Cine-File: I Am Love

by A. Jay Adler on July 15, 2010
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Luca Guadagnino’s I Am Love is film in its most fully realized nature. It is a film of such mastery that analyses of its craft and expression, already appreciated, will grow over the years. It is the kind of art produced on those rare occasions when an artist’s vision and his insight into how to craft that vision – how to control, coordinate, modulate, alternate, choose, and sustain his elements – achieve what once we thought of as a kind of divinely inspired union.

Some, who are accustomed to think of film as a medium of recorded action, within the scene and in the cut from shot to shot, will find the movie slow. I Am Love is not a drama recorded on film. It is not a narrative transferred to film. As few films do, it utilizes all the film elements, including environmental sound and graphic, even plastic images, not always to advance a narrative, but to compose a whole. It is, contradictorily, one of the more sensuously rich minimalist films ever made. The Milan that first appears in winter white is stunning, yet stolid in each disconnected shot, like the old world industrial wealth and privilege of the Recchi family. The ambient noises are environmental piano notes collecting with the images to arrange a whole. The dialog is pared to the essential, every exchange – from the response of the paterfamilias to his granddaughter’s birthday gift, to the clashing notions of the two grandsons of what kind of businessman the elder Recchi has been – weighted with an importance easily overlooked. Even the brief appearance of a young Indian-American businessman, replete with turban, to engineer a takeover of the family business, carries with it lightly the film’s clash of contending forces. He is, in his internationalism, a sign of the new millennium’s global economic forces overwhelming Milan’s old world, yet he facilely offers neoliberal economic bromides that tell us, really, only that the location of the money and power is changing. Long scenes have no dialog. The film is carried from moment to moment by small incidental dramas that build to a stunning conclusion.

At the center of the drama is Tilda Swinton’s Emma Recchi, the wife of Tancredo, the son who inherits the family business along with his own, eldest son. As we encounter her, Emma – who we later learn is Russian, brought back to Italy by Tancredo from an art collecting journey – is the orchestrator of the artful composition that is the Recchi’s high styled and formal world. Then she meets the young chef who is her eldest son’s new business partner and friend.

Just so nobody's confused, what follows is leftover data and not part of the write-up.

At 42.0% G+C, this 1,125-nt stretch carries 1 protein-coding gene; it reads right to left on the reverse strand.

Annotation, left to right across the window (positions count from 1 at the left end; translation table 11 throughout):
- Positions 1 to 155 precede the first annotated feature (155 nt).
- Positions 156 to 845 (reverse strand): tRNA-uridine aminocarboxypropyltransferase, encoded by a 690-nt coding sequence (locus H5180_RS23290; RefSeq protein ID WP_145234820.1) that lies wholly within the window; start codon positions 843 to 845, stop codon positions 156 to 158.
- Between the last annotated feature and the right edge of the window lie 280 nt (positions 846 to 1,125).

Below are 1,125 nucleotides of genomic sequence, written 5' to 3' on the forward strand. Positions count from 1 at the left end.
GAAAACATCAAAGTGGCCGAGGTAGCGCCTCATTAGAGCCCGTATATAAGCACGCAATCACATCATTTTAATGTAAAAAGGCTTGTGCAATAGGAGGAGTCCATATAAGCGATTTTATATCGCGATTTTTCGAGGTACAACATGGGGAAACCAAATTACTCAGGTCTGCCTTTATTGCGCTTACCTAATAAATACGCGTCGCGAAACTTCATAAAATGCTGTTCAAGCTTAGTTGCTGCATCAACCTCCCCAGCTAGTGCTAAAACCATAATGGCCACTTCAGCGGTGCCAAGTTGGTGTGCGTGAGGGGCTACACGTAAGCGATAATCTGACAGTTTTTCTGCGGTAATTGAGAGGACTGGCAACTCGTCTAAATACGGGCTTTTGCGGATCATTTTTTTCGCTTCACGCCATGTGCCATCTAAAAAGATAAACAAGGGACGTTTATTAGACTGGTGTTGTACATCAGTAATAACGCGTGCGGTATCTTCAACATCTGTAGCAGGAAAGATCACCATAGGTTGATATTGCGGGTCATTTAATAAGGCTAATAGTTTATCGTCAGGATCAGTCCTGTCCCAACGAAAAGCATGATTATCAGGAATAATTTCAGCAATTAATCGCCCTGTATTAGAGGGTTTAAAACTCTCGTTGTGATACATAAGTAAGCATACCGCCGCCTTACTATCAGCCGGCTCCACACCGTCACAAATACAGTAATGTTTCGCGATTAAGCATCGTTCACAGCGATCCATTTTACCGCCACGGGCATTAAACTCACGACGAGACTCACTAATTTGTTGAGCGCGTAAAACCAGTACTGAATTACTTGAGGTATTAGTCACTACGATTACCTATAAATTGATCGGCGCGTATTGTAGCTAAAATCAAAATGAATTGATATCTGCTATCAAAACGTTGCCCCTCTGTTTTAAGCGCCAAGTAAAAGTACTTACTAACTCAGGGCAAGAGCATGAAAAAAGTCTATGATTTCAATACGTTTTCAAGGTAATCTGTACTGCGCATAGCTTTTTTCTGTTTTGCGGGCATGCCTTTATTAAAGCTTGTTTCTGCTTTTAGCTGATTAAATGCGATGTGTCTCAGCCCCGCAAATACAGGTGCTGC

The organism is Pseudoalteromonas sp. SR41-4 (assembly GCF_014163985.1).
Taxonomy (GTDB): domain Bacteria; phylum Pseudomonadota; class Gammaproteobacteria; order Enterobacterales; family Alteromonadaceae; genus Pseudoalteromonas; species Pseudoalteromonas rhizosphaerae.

The portrayal in film of couples falling in love is always a uniquely challenging enterprise, for all the centrality of it to film history. In stage dramas, long, finely wrought scenes can give us two people sharing their personal histories, feelings, and ideas as people mostly will in life. Film will not well tolerate that long focus on words, so filmmakers tend to sketch out the basis for a connection in minimal amounts of dialogue that sometimes can carry their heavy suggestive load and often cannot. There is heavy reliance on the “chemistry” of the two actors to provide that superficial yet invisible ingredient of love that will make it believable.

I Am Love takes neither route. Antonio is the chef as artist, as Emma has been the household artist. Antonio’s cooking is his sensuous way of being in the world, and Emma – as in the lunch scene in which she first tastes Antonio’s food and her companion’s disappear in shadow – is simply ravished by it. What develops between them is simple and direct in a way that nothing else is in Emma’s life, until the end, when three different kinds of love for a dish of food determine the course of events. The dramatic, climactic scene, played out completely without dialog to the soundtrack music of contemporary composer John Adams, music that is not a support to the film, but fully another element, is both a return to heightened silent movie acting and reminiscent of the kind of stylized stage movement one might see in a Robert Wilson stage production.

As Emma is ravished by Antonio’s nature, so will many viewers be by Guadagnino’s film. The final, surprising image, after the end credits have begun – slow moving, mysterious, recessed in shadows – will take its place among the signature images in film history.

AJA

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